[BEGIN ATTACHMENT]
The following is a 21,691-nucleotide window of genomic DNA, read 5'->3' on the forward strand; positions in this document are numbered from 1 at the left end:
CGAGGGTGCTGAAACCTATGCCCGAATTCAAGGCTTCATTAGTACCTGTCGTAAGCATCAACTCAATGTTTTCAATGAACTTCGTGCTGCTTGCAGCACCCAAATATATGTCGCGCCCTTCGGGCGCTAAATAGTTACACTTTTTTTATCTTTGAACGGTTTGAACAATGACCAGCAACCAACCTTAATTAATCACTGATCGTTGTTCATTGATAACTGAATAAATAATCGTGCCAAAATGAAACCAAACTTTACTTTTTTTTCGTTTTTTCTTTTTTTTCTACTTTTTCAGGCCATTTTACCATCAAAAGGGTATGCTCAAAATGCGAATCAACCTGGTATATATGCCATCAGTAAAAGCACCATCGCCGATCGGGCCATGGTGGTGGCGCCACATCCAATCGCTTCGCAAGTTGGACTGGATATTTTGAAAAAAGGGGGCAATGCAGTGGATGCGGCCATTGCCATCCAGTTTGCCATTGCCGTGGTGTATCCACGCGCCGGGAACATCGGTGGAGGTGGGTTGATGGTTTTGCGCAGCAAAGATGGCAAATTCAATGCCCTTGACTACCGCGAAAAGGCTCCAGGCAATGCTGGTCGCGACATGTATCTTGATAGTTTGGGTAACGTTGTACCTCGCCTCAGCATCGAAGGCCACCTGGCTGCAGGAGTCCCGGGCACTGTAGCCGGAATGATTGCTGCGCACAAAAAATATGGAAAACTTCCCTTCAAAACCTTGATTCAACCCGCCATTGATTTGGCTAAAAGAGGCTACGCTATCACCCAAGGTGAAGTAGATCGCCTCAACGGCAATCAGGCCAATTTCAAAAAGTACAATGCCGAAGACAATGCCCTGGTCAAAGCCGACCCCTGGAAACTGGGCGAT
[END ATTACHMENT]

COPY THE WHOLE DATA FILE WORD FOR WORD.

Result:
The following is a 21,691-nucleotide window of genomic DNA, read 5'->3' on the forward strand; positions in this document are numbered from 1 at the left end:
CGAGGGTGCTGAAACCTATGCCCGAATTCAAGGCTTCATTAGTACCTGTCGTAAGCATCAACTCAATGTTTTCAATGAACTTCGTGCTGCTTGCAGCACCCAAATATATGTCGCGCCCTTCGGGCGCTAAATAGTTACACTTTTTTTATCTTTGAACGGTTTGAACAATGACCAGCAACCAACCTTAATTAATCACTGATCGTTGTTCATTGATAACTGAATAAATAATCGTGCCAAAATGAAACCAAACTTTACTTTTTTTTCGTTTTTTCTTTTTTTTCTACTTTTTCAGGCCATTTTACCATCAAAAGGGTATGCTCAAAATGCGAATCAACCTGGTATATATGCCATCAGTAAAAGCACCATCGCCGATCGGGCCATGGTGGTGGCGCCACATCCAATCGCTTCGCAAGTTGGACTGGATATTTTGAAAAAAGGGGGCAATGCAGTGGATGCGGCCATTGCCATCCAGTTTGCCATTGCCGTGGTGTATCCACGCGCCGGGAACATCGGTGGAGGTGGGTTGATGGTTTTGCGCAGCAAAGATGGCAAATTCAATGCCCTTGACTACCGCGAAAAGGCTCCAGGCAATGCTGGTCGCGACATGTATCTTGATAGTTTGGGTAACGTTGTACCTCGCCTCAGCATCGAAGGCCACCTGGCTGCAGGAGTCCCGGGCACTGTAGCCGGAATGATTGCTGCGCACAAAAAATATGGAAAACTTCCCTTCAAAACCTTGATTCAACCCGCCATTGATTTGGCTAAAAGAGGCTACGCTATCACCCAAGGTGAAGTAGATCGCCTCAACGGCAATCAGGCCAATTTCAAAAAGTACAATGCCGAAGACAATGCCCTGGTCAAAGCCGACCCCTGGAAACTGGGCGAT